February 13, 2024 – Businesses are committed to investing in environmental, social, and governance (ESG) capabilities over the next three years as both reporting requirements and stakeholder demands ramp up, and many leaders and employees think they are on the right track, according to a new survey from KPMG LLP, the U.S. audit, tax, and advisory firm. However, when asked more specifically about how and where they plan to invest in standing up these new capabilities, there is a clear disconnect between strategy and execution within these organizations. This gap, combined with new pressures to focus on compliance, can hinder business leaders’ ability to integrate sustainability into broader business goals and fully leverage it as a mechanism for driving financial value.
“Timely and accurate reporting of sustainability information is key for businesses to meet regulatory reporting guidelines,” said KPMG U.S. ESG Audit Leader Maura Hodge. “However, compliance alone should not dictate an organization's strategy – focusing on the core elements of ESG that will drive financial value over the long-term is paramount."
Currently, there is a clear disconnect between perception and preparedness, with most organizations betting on new technologies to improve their processes in the future.
“Artificial intelligence and machine learning technologies can help organizations gain valuable insights from disparate data and make more informed decisions, but AI and ML are not a silver bullet for sustainability reporting or for setting a strategy that adds value to the business,” said KPMG U.S. Climate Data & Technology Leader Tegan Keele. “Judgment calls like which data to use, which sources to collect the data from and the type of controls that need to be in place require a cohesive strategy that should be driven by the organization and informed by the technology rather than driven by it.”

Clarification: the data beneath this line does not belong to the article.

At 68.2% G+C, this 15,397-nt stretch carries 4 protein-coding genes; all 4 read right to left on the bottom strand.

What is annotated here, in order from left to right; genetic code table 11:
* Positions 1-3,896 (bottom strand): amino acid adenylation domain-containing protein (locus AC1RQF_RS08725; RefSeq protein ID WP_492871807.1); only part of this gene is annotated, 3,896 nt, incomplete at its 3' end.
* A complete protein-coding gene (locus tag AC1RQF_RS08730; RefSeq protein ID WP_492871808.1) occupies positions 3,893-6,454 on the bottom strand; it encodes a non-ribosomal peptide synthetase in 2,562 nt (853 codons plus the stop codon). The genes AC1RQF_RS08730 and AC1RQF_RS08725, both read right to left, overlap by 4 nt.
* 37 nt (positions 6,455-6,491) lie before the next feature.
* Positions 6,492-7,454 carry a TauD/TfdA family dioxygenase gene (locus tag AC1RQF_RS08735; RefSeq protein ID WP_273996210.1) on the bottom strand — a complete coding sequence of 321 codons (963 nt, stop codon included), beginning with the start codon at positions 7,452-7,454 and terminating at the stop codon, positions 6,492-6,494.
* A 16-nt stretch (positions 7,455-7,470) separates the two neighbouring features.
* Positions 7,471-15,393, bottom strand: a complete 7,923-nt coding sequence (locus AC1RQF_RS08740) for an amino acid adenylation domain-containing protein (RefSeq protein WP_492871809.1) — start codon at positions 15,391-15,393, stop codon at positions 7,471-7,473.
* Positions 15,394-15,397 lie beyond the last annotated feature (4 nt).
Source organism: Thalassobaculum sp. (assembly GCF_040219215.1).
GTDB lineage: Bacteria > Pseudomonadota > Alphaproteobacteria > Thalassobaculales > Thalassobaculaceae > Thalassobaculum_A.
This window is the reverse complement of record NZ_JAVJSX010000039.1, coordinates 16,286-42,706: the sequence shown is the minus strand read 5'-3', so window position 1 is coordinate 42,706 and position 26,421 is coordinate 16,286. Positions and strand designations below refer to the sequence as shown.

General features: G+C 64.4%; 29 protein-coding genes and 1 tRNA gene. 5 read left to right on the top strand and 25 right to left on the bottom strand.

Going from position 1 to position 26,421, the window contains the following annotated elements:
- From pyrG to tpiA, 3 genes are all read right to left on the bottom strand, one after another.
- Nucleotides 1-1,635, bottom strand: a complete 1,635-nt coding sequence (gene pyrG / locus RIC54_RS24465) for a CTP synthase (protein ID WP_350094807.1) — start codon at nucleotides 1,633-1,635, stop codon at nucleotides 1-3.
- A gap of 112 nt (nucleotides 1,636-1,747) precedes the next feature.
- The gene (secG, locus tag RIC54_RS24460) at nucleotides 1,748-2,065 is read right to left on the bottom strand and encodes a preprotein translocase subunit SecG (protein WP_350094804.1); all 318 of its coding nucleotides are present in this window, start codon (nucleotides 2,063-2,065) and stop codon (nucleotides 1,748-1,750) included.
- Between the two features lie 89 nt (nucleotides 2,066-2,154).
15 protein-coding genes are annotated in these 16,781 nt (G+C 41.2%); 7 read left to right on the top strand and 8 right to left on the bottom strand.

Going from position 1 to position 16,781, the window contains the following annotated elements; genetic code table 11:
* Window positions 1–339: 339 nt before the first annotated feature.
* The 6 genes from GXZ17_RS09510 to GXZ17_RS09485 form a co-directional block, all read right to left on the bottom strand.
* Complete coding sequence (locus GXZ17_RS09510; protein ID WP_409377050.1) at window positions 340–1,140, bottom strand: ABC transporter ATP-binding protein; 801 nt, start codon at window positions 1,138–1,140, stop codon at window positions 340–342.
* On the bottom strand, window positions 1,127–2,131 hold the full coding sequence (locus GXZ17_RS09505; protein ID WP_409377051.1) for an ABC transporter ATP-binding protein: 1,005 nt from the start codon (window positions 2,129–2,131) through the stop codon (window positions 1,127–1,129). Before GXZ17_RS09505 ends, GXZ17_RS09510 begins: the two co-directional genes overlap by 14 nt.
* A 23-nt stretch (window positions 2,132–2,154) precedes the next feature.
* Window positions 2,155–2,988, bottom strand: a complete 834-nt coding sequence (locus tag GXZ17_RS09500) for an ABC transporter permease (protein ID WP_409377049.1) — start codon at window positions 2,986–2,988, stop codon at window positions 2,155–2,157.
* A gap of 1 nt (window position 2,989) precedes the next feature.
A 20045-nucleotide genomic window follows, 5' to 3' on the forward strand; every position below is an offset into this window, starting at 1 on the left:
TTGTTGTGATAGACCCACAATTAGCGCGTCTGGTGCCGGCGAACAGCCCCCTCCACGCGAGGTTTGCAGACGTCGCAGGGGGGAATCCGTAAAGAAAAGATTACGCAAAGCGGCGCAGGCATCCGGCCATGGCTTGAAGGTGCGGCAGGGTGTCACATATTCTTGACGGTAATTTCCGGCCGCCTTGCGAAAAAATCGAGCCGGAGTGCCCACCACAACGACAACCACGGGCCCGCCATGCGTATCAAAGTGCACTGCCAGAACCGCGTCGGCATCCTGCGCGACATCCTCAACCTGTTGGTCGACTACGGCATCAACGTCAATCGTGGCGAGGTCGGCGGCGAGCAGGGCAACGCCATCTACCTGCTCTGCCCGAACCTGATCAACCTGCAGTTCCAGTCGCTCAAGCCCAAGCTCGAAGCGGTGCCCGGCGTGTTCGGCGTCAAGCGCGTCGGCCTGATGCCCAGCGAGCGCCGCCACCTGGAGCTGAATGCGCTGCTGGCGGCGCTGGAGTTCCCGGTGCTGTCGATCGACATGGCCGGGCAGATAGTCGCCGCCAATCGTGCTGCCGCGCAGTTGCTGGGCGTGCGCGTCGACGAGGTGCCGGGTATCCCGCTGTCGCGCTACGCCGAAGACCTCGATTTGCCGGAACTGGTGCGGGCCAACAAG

As companies evolve their use of data, analytics, and advanced technologies in their sustainability reporting, opportunities to drive value and ROI from sustainability strategies should become easier to identify and operationalize. But for most organizations surveyed, a significant amount of training and structural work needs to be done on the front end to make that future reality.
Structural challenges hinder the ability to integrate strategy into broader business goals.
“Sustainability touches every part of the business, making it very difficult for large organizations to organize around and very easy to have a ‘check the box’ mentality and focus solely on compliance,” said KPMG U.S. ESG Leader Rob Fisher. “The organizations that view new reporting requirements as more of an expansion of their broader sustainability strategy and who continue to invest in the right people and technology to make progress on that strategy will be better positioned to both realize and communicate the full value sustainability initiatives can bring to their business.”